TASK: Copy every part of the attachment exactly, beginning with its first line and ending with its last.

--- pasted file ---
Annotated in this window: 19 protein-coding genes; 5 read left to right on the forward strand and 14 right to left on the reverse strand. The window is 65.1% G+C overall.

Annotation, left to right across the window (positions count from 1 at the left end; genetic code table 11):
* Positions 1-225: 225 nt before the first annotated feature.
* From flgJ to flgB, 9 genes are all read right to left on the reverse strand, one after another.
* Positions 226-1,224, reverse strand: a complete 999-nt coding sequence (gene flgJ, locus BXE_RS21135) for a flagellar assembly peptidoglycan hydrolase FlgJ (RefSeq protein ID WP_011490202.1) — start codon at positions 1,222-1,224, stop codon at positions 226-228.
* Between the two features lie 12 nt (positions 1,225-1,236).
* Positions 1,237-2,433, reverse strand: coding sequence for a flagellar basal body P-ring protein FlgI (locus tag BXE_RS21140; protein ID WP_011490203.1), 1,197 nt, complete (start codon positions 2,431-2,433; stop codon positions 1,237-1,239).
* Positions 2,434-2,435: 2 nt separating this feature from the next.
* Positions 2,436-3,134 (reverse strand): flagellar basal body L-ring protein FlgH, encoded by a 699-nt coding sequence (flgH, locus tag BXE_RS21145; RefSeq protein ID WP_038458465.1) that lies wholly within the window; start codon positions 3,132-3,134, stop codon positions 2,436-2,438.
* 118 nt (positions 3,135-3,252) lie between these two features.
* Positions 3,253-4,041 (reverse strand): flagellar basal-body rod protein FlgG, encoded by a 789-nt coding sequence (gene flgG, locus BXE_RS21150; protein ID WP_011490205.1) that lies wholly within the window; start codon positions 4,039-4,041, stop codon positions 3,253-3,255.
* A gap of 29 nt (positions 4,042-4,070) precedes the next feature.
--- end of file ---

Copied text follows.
Annotated in this window: 19 protein-coding genes; 5 read left to right on the forward strand and 14 right to left on the reverse strand. The window is 65.1% G+C overall.

Annotation, left to right across the window (positions count from 1 at the left end; genetic code table 11):
* Positions 1-225: 225 nt before the first annotated feature.
* From flgJ to flgB, 9 genes are all read right to left on the reverse strand, one after another.
* Positions 226-1,224, reverse strand: a complete 999-nt coding sequence (gene flgJ, locus BXE_RS21135) for a flagellar assembly peptidoglycan hydrolase FlgJ (RefSeq protein ID WP_011490202.1) — start codon at positions 1,222-1,224, stop codon at positions 226-228.
* Between the two features lie 12 nt (positions 1,225-1,236).
* Positions 1,237-2,433, reverse strand: coding sequence for a flagellar basal body P-ring protein FlgI (locus tag BXE_RS21140; protein ID WP_011490203.1), 1,197 nt, complete (start codon positions 2,431-2,433; stop codon positions 1,237-1,239).
* Positions 2,434-2,435: 2 nt separating this feature from the next.
* Positions 2,436-3,134 (reverse strand): flagellar basal body L-ring protein FlgH, encoded by a 699-nt coding sequence (flgH, locus tag BXE_RS21145; RefSeq protein ID WP_038458465.1) that lies wholly within the window; start codon positions 3,132-3,134, stop codon positions 2,436-2,438.
* 118 nt (positions 3,135-3,252) lie between these two features.
* Positions 3,253-4,041 (reverse strand): flagellar basal-body rod protein FlgG, encoded by a 789-nt coding sequence (gene flgG, locus BXE_RS21150; protein ID WP_011490205.1) that lies wholly within the window; start codon positions 4,039-4,041, stop codon positions 3,253-3,255.
* A gap of 29 nt (positions 4,042-4,070) precedes the next feature.